Regarded as a symbol of secrecy and love in ancient Greece and Rome, the rose is a curious flower, one that has been revered throughout the ages.
Its irrefutable appeal has meant it is often the subject of desire, particularly during times of reconciliation and appreciation, when love needs to be expressed.
This is never more apparent than on Valentine’s Day, a time when hearts swoon, florists rejoice and roses tremble, as the life of this beguiling flower is cut brutally short. It’s when everyone wants a piece of the rose.
On Valentine’s Day in Europe, approximately 70% of all roses bought and sold come from Lake Naivasha in Kenya, where a number of cheap and particularly foxy specimens can be found.
However, University of Leicester Ecology and Conservation Botanist, Dr David Harper, says this is “bleeding the country dry”. High demand, which has lead to an explosion in growth, is literally draining the lake of its water supply.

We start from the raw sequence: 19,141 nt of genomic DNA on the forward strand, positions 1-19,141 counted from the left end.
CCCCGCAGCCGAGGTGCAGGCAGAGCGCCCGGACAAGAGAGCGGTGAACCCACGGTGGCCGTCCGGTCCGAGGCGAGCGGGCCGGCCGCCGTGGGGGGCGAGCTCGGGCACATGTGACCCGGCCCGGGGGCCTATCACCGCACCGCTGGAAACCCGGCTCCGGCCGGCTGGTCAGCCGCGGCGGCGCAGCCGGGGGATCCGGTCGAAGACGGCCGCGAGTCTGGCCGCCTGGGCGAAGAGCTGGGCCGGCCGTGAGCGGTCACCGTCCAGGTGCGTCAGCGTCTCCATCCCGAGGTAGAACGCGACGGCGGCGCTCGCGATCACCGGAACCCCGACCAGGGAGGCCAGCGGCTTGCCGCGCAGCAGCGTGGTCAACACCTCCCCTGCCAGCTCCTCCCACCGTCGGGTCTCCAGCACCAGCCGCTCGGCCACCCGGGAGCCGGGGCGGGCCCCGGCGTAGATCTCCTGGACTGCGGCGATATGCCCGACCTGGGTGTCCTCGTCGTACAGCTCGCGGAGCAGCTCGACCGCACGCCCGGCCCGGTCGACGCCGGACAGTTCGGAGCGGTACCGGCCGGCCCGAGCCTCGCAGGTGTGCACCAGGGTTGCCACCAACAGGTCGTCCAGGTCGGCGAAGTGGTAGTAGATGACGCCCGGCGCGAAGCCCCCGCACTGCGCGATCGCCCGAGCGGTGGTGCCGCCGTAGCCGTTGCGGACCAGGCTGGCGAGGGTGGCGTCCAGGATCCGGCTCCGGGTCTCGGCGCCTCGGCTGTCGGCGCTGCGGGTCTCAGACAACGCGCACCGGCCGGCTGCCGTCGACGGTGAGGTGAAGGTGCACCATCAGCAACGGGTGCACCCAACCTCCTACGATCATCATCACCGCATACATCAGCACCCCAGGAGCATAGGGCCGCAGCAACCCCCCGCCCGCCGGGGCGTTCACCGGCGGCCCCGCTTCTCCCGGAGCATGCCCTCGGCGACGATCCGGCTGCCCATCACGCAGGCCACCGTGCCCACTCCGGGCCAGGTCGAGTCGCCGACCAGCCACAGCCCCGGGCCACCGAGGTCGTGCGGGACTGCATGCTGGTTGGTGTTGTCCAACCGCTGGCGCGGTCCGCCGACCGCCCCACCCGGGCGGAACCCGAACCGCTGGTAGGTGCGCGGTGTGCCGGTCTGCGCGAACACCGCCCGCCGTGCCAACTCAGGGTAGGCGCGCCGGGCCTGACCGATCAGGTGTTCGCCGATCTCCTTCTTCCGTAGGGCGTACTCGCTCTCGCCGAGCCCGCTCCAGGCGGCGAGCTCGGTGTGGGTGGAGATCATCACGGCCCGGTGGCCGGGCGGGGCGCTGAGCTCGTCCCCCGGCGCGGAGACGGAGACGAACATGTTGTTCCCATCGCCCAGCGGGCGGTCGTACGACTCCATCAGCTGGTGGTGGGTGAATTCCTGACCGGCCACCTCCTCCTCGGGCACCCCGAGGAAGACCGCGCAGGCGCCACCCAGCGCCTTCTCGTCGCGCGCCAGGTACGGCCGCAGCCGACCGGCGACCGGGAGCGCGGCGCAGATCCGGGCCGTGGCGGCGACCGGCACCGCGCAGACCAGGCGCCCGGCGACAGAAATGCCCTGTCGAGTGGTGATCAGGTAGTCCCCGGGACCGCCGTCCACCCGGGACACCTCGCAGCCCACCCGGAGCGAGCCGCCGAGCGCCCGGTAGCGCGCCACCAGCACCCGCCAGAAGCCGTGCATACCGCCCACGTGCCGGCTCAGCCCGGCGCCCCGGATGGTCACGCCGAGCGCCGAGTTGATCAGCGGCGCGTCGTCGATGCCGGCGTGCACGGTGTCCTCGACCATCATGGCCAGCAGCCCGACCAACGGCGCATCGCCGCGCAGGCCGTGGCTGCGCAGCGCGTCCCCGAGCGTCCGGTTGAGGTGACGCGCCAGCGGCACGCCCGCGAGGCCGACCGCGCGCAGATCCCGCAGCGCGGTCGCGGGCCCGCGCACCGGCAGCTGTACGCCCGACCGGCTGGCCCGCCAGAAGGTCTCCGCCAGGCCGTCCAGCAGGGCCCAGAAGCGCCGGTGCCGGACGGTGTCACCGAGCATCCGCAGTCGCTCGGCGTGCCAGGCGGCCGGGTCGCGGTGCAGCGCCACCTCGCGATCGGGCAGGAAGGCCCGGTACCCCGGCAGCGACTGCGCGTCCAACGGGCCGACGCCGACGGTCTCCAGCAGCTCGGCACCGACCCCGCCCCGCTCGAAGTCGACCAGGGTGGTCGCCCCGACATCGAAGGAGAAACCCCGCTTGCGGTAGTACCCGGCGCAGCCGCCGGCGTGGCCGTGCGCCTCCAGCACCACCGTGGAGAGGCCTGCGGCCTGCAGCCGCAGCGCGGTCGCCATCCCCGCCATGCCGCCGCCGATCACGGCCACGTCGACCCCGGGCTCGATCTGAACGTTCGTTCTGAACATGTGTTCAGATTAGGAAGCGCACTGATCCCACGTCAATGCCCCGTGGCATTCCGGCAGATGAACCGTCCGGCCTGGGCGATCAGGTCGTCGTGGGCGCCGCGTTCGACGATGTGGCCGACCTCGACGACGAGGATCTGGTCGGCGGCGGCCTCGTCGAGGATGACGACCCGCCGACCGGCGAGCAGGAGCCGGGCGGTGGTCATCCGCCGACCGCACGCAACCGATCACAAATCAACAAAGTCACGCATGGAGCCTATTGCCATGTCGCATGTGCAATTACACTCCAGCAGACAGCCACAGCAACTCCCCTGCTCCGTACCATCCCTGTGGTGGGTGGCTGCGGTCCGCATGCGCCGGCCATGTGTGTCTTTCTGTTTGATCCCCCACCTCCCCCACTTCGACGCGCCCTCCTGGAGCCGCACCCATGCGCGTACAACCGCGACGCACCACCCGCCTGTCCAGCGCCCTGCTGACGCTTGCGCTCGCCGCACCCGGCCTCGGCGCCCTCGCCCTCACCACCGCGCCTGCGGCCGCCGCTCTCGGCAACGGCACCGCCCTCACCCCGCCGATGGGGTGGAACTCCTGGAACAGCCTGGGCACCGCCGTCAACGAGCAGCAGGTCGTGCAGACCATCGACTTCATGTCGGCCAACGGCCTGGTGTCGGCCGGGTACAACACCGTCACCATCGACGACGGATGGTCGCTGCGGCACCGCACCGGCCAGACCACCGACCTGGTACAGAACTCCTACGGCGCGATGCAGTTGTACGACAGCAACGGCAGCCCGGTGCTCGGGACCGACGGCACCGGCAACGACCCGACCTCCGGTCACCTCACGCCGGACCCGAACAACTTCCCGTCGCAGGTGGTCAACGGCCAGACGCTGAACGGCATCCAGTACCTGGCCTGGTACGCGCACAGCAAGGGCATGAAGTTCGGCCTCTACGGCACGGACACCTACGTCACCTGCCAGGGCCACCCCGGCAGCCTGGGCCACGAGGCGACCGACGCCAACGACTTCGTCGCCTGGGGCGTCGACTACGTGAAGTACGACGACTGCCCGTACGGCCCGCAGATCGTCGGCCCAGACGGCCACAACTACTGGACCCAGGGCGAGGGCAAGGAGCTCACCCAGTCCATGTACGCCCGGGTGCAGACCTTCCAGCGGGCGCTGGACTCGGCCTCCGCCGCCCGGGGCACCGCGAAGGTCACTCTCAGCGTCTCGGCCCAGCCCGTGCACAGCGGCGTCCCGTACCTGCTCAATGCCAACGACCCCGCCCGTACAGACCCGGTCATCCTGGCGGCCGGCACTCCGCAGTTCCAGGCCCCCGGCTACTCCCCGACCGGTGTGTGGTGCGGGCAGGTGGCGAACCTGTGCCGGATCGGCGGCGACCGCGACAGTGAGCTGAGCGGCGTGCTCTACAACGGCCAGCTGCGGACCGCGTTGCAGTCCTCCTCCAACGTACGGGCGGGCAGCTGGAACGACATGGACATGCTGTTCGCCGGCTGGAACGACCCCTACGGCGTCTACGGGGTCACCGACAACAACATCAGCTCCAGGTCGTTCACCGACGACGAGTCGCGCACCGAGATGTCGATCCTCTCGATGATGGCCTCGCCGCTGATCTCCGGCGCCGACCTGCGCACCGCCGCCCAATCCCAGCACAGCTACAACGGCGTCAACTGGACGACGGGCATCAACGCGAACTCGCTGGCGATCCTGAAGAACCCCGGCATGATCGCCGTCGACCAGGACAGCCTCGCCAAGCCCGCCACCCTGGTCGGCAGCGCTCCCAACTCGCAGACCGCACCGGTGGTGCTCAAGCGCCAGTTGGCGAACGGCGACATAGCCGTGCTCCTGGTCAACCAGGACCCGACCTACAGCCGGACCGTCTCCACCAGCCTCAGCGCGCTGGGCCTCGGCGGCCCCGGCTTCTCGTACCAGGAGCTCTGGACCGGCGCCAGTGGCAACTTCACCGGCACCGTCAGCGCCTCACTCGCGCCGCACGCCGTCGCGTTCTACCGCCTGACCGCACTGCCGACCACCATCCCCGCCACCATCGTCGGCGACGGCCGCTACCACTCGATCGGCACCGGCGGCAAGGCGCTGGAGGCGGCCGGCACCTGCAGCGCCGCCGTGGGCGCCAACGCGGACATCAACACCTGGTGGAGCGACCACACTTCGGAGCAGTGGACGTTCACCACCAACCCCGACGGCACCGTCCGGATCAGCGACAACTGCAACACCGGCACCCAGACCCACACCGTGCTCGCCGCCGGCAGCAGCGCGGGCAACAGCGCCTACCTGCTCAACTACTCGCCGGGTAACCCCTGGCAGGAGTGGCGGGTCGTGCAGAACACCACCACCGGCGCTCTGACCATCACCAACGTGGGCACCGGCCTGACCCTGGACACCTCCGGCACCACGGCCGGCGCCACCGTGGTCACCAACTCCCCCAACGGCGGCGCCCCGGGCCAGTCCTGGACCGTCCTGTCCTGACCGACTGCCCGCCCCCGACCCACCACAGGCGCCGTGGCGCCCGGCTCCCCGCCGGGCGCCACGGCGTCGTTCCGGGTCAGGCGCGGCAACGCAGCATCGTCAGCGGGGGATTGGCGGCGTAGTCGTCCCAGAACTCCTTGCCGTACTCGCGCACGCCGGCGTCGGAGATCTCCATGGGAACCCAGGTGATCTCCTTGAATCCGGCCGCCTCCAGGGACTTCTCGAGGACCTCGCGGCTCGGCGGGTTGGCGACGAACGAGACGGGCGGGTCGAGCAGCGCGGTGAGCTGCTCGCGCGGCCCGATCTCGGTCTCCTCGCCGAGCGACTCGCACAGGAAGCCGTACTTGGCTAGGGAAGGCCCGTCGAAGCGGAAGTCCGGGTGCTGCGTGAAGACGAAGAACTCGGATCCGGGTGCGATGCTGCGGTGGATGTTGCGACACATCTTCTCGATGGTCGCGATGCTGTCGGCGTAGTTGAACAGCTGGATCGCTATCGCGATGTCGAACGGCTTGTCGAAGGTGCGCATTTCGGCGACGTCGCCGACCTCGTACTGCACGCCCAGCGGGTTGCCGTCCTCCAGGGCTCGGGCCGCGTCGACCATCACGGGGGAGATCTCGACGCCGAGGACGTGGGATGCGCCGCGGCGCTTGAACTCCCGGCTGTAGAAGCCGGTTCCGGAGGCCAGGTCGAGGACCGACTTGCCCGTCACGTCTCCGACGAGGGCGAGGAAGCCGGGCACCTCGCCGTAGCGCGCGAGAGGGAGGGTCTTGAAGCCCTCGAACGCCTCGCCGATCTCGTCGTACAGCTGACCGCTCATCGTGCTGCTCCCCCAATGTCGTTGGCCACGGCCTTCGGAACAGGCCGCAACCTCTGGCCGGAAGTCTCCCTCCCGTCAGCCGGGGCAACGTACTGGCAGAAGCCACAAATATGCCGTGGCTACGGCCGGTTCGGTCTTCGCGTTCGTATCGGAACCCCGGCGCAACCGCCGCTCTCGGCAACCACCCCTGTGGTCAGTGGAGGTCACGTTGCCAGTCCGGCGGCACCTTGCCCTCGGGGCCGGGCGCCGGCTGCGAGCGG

In an attempt to mitigate such ills, Dr Harper is contacting UK supermarkets to improve their environmental awareness of the rose trade. He says some farms are showing concern by adopting ‘Fairtrade status’, which “brings money back into the workforce for social welfare improvements”.
Although, Dr Harper warns that on the whole, the enormous advertisement of Valentine’s Day flowers by companies with little regard for the environment is placing Kenya’s most crucial resource, water, in great peril.
He says companies are avoiding legislation by buying cheap roses in Kenya and selling them at auctions, for example in Amsterdam, while making buyers believe they come from Holland.
Such news has widely been labelled a “floral disgrace”. However, Dr Dudley Nong, from the European Ethnobotany League (EEL), says it’s the perfect opportunity to experiment with true love.
He says there’s no need to lumber the rose with such responsibility, for if love is truly shared on Valentine’s Day, the common weed will not only suffice as a gift, but trim the unkempt gardens of Europe while saving Kenya in the process.